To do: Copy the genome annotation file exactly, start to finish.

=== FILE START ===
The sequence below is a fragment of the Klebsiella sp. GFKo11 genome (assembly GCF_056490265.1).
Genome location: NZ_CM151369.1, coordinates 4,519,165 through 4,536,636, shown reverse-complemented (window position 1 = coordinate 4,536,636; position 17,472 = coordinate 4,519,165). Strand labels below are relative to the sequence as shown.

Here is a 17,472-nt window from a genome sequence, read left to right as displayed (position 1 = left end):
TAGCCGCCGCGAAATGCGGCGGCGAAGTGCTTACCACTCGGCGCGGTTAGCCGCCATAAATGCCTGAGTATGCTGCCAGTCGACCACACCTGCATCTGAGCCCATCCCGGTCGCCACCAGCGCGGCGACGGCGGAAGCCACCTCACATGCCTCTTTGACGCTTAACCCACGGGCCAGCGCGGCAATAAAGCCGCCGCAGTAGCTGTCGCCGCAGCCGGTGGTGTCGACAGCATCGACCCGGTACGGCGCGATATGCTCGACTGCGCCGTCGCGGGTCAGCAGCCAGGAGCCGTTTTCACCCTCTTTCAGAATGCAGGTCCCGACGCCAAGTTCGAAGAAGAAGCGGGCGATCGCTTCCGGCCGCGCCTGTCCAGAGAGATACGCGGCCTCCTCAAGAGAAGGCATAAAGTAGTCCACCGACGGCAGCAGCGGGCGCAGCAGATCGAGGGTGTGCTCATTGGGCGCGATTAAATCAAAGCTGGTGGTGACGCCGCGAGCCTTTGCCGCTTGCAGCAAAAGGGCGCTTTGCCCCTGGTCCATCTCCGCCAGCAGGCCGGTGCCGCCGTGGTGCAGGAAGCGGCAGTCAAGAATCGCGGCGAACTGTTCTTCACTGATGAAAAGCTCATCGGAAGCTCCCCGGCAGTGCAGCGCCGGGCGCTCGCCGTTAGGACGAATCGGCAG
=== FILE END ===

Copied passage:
The sequence below is a fragment of the Klebsiella sp. GFKo11 genome (assembly GCF_056490265.1).
Genome location: NZ_CM151369.1, coordinates 4,519,165 through 4,536,636, shown reverse-complemented (window position 1 = coordinate 4,536,636; position 17,472 = coordinate 4,519,165). Strand labels below are relative to the sequence as shown.

Here is a 17,472-nt window from a genome sequence, read left to right as displayed (position 1 = left end):
TAGCCGCCGCGAAATGCGGCGGCGAAGTGCTTACCACTCGGCGCGGTTAGCCGCCATAAATGCCTGAGTATGCTGCCAGTCGACCACACCTGCATCTGAGCCCATCCCGGTCGCCACCAGCGCGGCGACGGCGGAAGCCACCTCACATGCCTCTTTGACGCTTAACCCACGGGCCAGCGCGGCAATAAAGCCGCCGCAGTAGCTGTCGCCGCAGCCGGTGGTGTCGACAGCATCGACCCGGTACGGCGCGATATGCTCGACTGCGCCGTCGCGGGTCAGCAGCCAGGAGCCGTTTTCACCCTCTTTCAGAATGCAGGTCCCGACGCCAAGTTCGAAGAAGAAGCGGGCGATCGCTTCCGGCCGCGCCTGTCCAGAGAGATACGCGGCCTCCTCAAGAGAAGGCATAAAGTAGTCCACCGACGGCAGCAGCGGGCGCAGCAGATCGAGGGTGTGCTCATTGGGCGCGATTAAATCAAAGCTGGTGGTGACGCCGCGAGCCTTTGCCGCTTGCAGCAAAAGGGCGCTTTGCCCCTGGTCCATCTCCGCCAGCAGGCCGGTGCCGCCGTGGTGCAGGAAGCGGCAGTCAAGAATCGCGGCGAACTGTTCTTCACTGATGAAAAGCTCATCGGAAGCTCCCCGGCAGTGCAGCGCCGGGCGCTCGCCGTTAGGACGAATCGGCAG